A(nother) New Start for Trial Regulations in Europe?

Applied Clinical Trials, Applied Clinical Trials-02-01-2022, Volume 31, Issue 1/2

“The beginning of an exciting new phase for clinical research in Europe” is how the European pharmaceutical industry has greeted the latest initiative from the European Union to boost clinical trials. The cause of the excitement is the announcement early in the new year of “Accelerating Clinical Trials in the EU,” a bid by the key EU medicines authorities with the explicit aim “to transform how clinical trials are initiated, designed and run.”

The European Medicines Agency, the European Commission, and the Heads of Medicines Agencies have come together with a plan to develop the EU “as a focal point for clinical research” and to better integrate clinical research into the European health system. Priorities for the next two years are enabling innovative trial methods, and setting up a platform where all the many stakeholders–from patients and payers to regulators and academia–can come together to support this evolution, taking account of the demands both of innovation and of patient safety.

The initiative is a concrete response to the evident changes in which clinical trial designs are becoming more innovative, with new formats offering possible efficiencies and a more patient-centric approach. Attention has been rising in Europe to complex clinical trial designs, decentralized trials, artificial intelligence, and the use of machine learning, digitalization, and the links of growing importance with in vitro diagnostic devices, as well as to the potential of digitalization for patient monitoring and data generation. Until now, however, the disparate groups affected have been lacking the coordination and collaboration that is increasingly seen as necessary on all sides.

The plan is to strengthen leadership and coordination on clinical trial authorization and execution, and at the same time to optimize ethical oversight, integrating ethics committees more closely into clinical trials and the related regulatory activity. This, it is expected, will also support the conduct of large-scale multinational clinical trials with broader geographical scope, and reduce administrative burden while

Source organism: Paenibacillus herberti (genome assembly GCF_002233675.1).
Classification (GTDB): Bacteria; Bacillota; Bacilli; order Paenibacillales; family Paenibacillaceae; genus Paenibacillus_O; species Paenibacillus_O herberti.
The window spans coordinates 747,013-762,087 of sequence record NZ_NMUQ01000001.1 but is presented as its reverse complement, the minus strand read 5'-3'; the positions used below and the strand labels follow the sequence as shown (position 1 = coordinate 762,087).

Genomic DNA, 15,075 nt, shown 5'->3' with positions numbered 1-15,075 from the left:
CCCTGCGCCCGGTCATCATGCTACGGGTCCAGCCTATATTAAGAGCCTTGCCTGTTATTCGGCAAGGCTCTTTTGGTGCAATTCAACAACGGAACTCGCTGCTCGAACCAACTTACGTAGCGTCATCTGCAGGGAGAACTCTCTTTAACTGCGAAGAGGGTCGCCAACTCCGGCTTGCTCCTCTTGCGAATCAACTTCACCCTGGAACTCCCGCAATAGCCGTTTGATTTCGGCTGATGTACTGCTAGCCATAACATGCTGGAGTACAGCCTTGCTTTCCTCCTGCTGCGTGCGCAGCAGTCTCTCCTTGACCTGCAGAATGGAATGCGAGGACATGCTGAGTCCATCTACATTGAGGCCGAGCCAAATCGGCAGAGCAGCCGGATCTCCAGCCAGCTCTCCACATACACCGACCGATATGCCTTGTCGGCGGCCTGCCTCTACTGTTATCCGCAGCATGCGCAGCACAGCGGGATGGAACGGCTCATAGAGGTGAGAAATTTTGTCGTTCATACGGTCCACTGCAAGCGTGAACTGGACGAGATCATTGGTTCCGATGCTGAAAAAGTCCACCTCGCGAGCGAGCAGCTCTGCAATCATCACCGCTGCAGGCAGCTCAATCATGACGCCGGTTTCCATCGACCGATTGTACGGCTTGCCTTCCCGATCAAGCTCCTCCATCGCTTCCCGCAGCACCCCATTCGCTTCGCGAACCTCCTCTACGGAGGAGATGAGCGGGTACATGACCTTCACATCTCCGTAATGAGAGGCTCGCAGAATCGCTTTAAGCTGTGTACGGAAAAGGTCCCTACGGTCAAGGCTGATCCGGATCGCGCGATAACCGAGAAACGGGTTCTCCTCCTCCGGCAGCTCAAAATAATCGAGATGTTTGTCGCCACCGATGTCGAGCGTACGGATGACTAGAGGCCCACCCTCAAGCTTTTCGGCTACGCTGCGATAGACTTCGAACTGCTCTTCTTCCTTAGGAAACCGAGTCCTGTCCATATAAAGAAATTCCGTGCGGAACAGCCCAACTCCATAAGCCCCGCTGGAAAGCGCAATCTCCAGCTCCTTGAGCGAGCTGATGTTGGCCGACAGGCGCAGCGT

increasing efficiency.

In a candid assessment of the need for change, the launch document for “ACT-EU”—as it is already coming to be known—admits that even after two decades of EU legislation aimed at improving the environment for clinical trials, “disharmony of regulatory requirements between member states complicate the submission of multi-state trial applications,” and “the resulting slower trial authorizations could negatively affect research responsiveness,” while “the expenses to conduct trials are high.”

Specific objectives range widely, and include protection of trial participants, ensuring data robustness and transparency, tackling unmet medical needs and rare diseases, and helping development of vaccines and therapeutics as insurance against public health crises and pandemics. Additional aid is foreseen for health technology assessment bodies as well as for academic and smaller-company sponsors of trials, and the plans extend to better-coordinated scientific advice and—at the most ambitious—to enhancing “capacity in all aspects of drug development and
regulatory science.”

The expectations are that the first two years of ACT-EU will be taken up with preparatory work, building on the implementation of the EU’s new clinical trials regulation and clinical trials information system, while engaging the full range of stakeholders and expert groups involved across the clinical trials community, modernizing good clinical practice (GCP) in line with the development of guidance at the International Conference on Harmonization, and developing a clinical trials training curriculum for wide use.

The January announcement of ACT-EU is often rebarbative, with its reliance on buzzwords–leveraging, matrix structures, mapping and dashboards—and with what looks like a parody of management consultancy-speak in its plan for “a framework of Do, Require, Influence, Support.” But the evidence is largely undisputed of the genuine need for some greater European coordination in improving the environment for clinical trials.

For the industry, the desire for change is widely documented. Eucope, the European body representing smaller research companies, has told the European Commission that for newer technologies such as the cell and gene therapies that concern many of its members, “it is essential to generate evidence through pathways other than the classic approach reliant on pre-authorization randomized clinical trials.” Many such technologies would benefit from post-licensing evidence generation through real-world evidence (RWE), it says—as well as from “an appropriate process for early and regular engagement with the EMA.”